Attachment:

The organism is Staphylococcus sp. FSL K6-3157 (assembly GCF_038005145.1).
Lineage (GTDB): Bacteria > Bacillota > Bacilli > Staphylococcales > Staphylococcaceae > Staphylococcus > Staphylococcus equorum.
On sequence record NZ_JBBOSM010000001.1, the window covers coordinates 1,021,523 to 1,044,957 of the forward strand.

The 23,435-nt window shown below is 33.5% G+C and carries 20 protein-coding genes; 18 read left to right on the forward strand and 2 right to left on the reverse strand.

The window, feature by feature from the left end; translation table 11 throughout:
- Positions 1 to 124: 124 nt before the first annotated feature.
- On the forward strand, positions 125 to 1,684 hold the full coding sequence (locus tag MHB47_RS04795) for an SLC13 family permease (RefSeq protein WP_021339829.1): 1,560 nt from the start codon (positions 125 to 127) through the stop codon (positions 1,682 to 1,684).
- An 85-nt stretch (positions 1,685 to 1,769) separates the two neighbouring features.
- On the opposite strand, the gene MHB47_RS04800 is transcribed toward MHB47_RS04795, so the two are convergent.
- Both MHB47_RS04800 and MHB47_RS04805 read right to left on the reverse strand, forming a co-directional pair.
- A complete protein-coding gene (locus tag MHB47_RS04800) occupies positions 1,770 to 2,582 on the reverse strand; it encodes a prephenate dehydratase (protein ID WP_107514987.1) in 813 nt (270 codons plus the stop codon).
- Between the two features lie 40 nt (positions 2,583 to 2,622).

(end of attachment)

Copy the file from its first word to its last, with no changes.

The organism is Staphylococcus sp. FSL K6-3157 (assembly GCF_038005145.1).
Lineage (GTDB): Bacteria > Bacillota > Bacilli > Staphylococcales > Staphylococcaceae > Staphylococcus > Staphylococcus equorum.
On sequence record NZ_JBBOSM010000001.1, the window covers coordinates 1,021,523 to 1,044,957 of the forward strand.

The 23,435-nt window shown below is 33.5% G+C and carries 20 protein-coding genes; 18 read left to right on the forward strand and 2 right to left on the reverse strand.

The window, feature by feature from the left end; translation table 11 throughout:
- Positions 1 to 124: 124 nt before the first annotated feature.
- On the forward strand, positions 125 to 1,684 hold the full coding sequence (locus tag MHB47_RS04795) for an SLC13 family permease (RefSeq protein WP_021339829.1): 1,560 nt from the start codon (positions 125 to 127) through the stop codon (positions 1,682 to 1,684).
- An 85-nt stretch (positions 1,685 to 1,769) separates the two neighbouring features.
- On the opposite strand, the gene MHB47_RS04800 is transcribed toward MHB47_RS04795, so the two are convergent.
- Both MHB47_RS04800 and MHB47_RS04805 read right to left on the reverse strand, forming a co-directional pair.
- A complete protein-coding gene (locus tag MHB47_RS04800) occupies positions 1,770 to 2,582 on the reverse strand; it encodes a prephenate dehydratase (protein ID WP_107514987.1) in 813 nt (270 codons plus the stop codon).
- Between the two features lie 40 nt (positions 2,583 to 2,622).